At the Emotional Health Centre, Therapy House, 6 Tuckey Street, Cork city we help with fear of flying
Fear of flying
In some situations a certain amount of fear is a natural and adaptive reaction. Fear is healthy when it alerts us to danger, heightens our awareness, and motivates us to be careful. But given the safety of modern commercial air travel, fear of flying is not an adaptive reaction. Planes do crash, but so do cars, buses, trains, and bicycles. Statistics show that one is safer on a plane. Nevertheless, large numbers of people are afraid of flying. Some fly anyway, but suffer. Others don’t fly, and miss out on pleasure trips, visits with friends and relatives, and business opportunities.
Why all this fear of flying? Leaving solid ground scares us. To fly we must accept our lack of control and the necessity to truth the pilot, control-tower personnel, and a strange machine. If a person doesn’t feel emotionally supported or on solid ground in their daily life, they may overreact to the predicament of being suspended in midair in a metal box, helplessly dependent on the sanity and goodwill of others.
The very situations that frighten us, however, can be sources of fun and exhilaration once we master them. Many people have conquered their fear of flying and discovered how easy and delightful flying can be. They have also learned more about themselves in the process.
Gaining the necessary trust and confidence takes repeated positive experiences and concerted effort. Flying fears often have straightforward causes. One is direct experience – that is, having a “bad flight”. People also learn inappropriate fear from other sources, such as a relative who won’t fly, a friend who had a scary experience, or an exaggerated movie.
Extreme fears of phobias consist of three elements: emotions (the way we feel), cognitions (the way we think), and behaviours (the way we act). All three aspects although interrelated, must be understood and dealt with separately.
Overcoming emotional obstacles
“When I get on a plane, I panic; it’s like I’m going to die.” “I’m afraid I’ll just break down and make a fool of myself.” Such reactions can include feelings of rapid heartbeat, stomach cramps, dizziness, headache, and nausea. They have a common cause; increasingly rapid breathing (hyperventilation). In extreme cases, such overbreathing leads to feelings of choking or dying. It is crucial for the phobic to realize that such breathing is under their control. They can accelerate it – leading to feelings of increased fright and eventual panic – or decelerate it – leading to feelings of greater control and calm.
• One of the most effective ways to help the patient overcome emotional obstacles is by systematic desensitization through successive approximation employed within the framework of a hypnotherapy session. Have your patient think of 12 flight related situations, ranging from those with low arousal to those of high arousal. They, or you, should write these down, beginning with the least threatening and going on through to the most threatening. You’ll use these within the session.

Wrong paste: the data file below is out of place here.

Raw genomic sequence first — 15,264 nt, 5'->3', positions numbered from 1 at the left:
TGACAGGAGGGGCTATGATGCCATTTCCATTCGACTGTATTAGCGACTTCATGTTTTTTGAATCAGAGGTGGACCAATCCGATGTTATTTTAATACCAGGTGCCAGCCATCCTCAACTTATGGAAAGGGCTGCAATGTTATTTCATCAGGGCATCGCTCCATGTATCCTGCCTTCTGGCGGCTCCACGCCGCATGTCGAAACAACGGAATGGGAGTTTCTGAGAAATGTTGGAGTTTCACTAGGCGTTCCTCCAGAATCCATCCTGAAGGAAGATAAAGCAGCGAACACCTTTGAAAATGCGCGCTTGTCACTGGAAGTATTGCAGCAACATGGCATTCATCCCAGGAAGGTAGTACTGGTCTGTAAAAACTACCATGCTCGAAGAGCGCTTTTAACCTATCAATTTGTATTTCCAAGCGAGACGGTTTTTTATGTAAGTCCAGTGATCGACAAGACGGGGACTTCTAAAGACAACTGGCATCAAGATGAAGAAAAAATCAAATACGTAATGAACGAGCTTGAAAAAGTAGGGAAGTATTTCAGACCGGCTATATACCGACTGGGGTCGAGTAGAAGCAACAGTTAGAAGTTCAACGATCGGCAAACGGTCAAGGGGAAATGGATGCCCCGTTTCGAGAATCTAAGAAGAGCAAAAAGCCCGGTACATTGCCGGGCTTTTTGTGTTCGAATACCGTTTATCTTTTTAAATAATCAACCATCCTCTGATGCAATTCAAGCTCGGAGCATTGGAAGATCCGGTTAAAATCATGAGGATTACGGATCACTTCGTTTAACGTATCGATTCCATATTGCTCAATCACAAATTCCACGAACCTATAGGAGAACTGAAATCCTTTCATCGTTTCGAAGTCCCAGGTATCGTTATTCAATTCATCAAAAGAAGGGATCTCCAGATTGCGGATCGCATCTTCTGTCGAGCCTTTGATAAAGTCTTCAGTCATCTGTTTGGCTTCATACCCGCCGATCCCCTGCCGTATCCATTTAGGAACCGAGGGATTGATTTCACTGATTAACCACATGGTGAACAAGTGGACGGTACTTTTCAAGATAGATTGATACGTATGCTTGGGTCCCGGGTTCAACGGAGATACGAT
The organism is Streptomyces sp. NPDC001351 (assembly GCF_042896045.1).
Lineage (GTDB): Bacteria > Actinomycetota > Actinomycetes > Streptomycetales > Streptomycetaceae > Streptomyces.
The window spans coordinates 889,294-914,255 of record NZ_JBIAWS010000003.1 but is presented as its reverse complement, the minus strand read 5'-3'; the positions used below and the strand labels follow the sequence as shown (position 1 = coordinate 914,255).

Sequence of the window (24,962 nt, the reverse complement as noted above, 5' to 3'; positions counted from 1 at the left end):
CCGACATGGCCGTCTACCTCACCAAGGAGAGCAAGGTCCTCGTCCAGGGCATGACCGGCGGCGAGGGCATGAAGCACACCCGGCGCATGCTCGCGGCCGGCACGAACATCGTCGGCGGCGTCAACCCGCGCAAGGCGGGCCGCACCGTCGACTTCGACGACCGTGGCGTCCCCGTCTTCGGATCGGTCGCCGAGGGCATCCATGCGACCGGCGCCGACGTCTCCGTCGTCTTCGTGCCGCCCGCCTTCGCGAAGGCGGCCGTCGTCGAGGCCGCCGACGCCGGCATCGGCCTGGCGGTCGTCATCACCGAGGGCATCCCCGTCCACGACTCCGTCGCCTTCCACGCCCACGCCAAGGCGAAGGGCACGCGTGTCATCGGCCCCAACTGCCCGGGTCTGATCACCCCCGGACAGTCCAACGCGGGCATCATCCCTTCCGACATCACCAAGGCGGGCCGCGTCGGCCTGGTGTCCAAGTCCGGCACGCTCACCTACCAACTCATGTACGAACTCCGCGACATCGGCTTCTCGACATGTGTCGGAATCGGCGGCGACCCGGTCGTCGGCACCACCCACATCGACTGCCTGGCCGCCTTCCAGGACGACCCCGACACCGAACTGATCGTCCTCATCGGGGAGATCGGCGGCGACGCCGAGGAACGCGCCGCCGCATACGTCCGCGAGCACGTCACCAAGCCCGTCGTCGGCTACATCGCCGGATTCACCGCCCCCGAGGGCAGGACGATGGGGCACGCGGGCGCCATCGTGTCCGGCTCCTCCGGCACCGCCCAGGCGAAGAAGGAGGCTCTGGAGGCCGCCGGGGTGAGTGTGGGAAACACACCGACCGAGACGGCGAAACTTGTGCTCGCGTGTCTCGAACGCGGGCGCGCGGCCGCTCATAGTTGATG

Here’s a sample list I’ve found that applies to most fear of flying clients:
1. Planning the trip
2. Packing for the trip
3. Leaving for the airport
4. Arriving at the airport
5. Checking in the luggage
6. Checking in at the gate
7. Boarding the plane
8. Taking their seat
9. Taxiing down the runway
10. Taking off
11. The plane bouncing as it encounters turbulence
In hypnosis, the therapist will program you with an ideomotor response. It might go something like this: “In a moment, I’m going to lead you through the process of a flying experience, beginning with your planning the trip. if at any time you begin to feel anxious or nervous, I’d like you to raise the forefinger of your right (or left) hand.”
Now being to go through the list, starting with the least threatening. Be sure to embellish the imagery of each step. This means, don’t just say “you’re planning the trip”, for instance. Rather, you might say “you’re planning your trip and looking through the travel brochures or thinking about what you’re going to do or who you’re going to see when you reach your destination.”
When you reach an anxiety provoking step and their forefinger lifts, immediately say: “Now, I want you to go through that particular step again but this time imagine yourself taking a few moments to change that negative reaction to a more positive and pleasant one. You’re in that situation or place and you now close your eyes, take a deep, lung-filling breath – go ahead, take a deep breath right now – and exhale. Take a second deep, lung-filling breath…and exhale. Now, you picture and imagine yourself in your favourite place – one you especially enjoy being.” Continue to lead yourself through a relaxation imagery. You then proceed as follows with the following direct suggestion. “You are calm, relaxed, at ease and totally in control of the situation. As a matter of fact, you’re beginning to rather enjoy the experience as you will continue to do to an even greater degree, now and in the future.”
For an appointment please ring Therapy House, 6 Tuckey Street, Cork city on 021-4273575 or email us on firstname.lastname@example.org